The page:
Pentagon cuts ties with Russian arms supplier

The Pentagon has officially cut ties with Russian arms supplier Rosoboronexport, drawing praise from lawmakers who slammed the company's ties to the Syrian regime. 

The decision effectively cuts off the Pentagon's supply of Russian-made Mi-17 helicopters, used by American military advisers to outfit Afghanistan's nascent air force. 

Prior to Wednesday's decision, the Pentagon had been slated to complete a 30-helicopter buy for the Afghan air force from the company. 

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But the Defense Department's long-standing deal with the Russian weapons maker drew immediate scrutiny from Capitol Hill after details emerged on Rosoboronexport's weapon sales to Syrian President Bashar Assad. 

A June 2012 U.S. intelligence report sent to Congress showed Rosoboronexport was also supplying Tehran with critical components to support its current long-range missile development program.

In light of those revelations, Texas Republican Sen. John Cornyn spearheaded the effort to ramp up the political pressure on the Pentagon to end its relationship with the Russian firm. 

Cornyn went so far as to put a congressional block on then-nominee Heidi Shyu to become the Army's top weapons buyer in June 2012. 

On Wednesday, Cornyn praised the Pentagon's decision to walk away from the Mi-17 deal. 

“I applaud the Defense Department’s decision to finally cancel its plan to buy additional helicopters from Rosoboronexport," he said in a statement to The Hill. 

"Doing business with the supplier of these helicopters has been a morally bankrupt policy, and as a nation, we should no longer be subsidizing Assad’s war crimes," he added on Wednesday.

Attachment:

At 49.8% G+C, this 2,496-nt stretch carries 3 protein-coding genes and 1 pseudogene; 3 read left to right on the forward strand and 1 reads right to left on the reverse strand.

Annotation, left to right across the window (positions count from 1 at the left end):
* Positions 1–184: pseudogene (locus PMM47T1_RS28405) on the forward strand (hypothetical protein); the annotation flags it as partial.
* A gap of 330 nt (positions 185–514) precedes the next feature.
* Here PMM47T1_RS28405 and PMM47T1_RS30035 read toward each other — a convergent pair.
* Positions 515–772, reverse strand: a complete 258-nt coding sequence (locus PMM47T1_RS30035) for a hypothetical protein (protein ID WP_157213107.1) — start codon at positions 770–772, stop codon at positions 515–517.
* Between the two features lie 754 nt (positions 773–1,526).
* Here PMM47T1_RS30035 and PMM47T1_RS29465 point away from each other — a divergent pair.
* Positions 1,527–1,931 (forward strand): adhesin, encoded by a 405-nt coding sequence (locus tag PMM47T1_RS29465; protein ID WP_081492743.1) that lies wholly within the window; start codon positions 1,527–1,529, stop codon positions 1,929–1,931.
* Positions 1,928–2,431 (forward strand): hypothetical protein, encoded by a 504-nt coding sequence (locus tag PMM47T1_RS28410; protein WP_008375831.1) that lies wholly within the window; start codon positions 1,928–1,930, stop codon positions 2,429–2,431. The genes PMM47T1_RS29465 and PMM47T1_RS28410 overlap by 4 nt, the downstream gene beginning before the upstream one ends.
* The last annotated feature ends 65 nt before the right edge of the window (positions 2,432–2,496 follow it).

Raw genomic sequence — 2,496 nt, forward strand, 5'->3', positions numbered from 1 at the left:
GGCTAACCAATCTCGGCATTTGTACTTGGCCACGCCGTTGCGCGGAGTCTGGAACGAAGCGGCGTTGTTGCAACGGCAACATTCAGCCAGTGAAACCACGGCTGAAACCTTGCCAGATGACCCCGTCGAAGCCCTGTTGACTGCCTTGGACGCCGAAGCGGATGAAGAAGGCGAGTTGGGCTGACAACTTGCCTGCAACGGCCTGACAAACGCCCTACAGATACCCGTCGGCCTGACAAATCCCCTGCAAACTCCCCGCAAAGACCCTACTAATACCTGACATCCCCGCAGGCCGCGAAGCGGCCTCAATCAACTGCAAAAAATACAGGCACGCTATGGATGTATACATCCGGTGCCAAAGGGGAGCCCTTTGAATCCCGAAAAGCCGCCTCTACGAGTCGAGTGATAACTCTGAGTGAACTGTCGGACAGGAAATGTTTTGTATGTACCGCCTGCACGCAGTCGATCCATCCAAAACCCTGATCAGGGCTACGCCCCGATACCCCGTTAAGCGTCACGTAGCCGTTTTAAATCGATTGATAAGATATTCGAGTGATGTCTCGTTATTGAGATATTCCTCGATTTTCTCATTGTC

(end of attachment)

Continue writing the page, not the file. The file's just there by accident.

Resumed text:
While Cornyn and others in Congress lauded the Pentagon's decision to kill the Rosoboronexport deal, the move puts the department in a difficult position as it prepares to withdraw from Afghanistan. 

Since June, Afghan National Security Forces (ANSF) have taken the lead in combat operations in the country, as part of the White House's plan to have all combat troops out of the country by 2014. 

While Afghan forces have held their own on the battlefield against the Taliban and other militant extremist groups, continued operational gaps in air support continue to plague ANSF units. 

That said, the key to closing that gap is the Mi-17, according to the Pentagon's latest assessment report of the Afghan war. 

"The Mi-17 is the workhorse of the [Afghan air force]," according to the report. 

"Although the [ANSF] effectively employs Mi-17s, increased operational tempo during the summer reduced ... helicopter mission availability due to required maintenance and inspections," the report, released earlier this month, states. 

That said, U.S. and allied military trainers are experiencing difficulties with the Afghan Mi-17 fleet on the ground now. 

"Only 11 to 17 Mi-17s were available for operations at any given time" due to those maintenance and repair difficulties, according to the Pentagon. 

"Long term contractor support at some level will likely be required to provide adequate maintenance support" for the Afghan fleet, Pentagon officials say.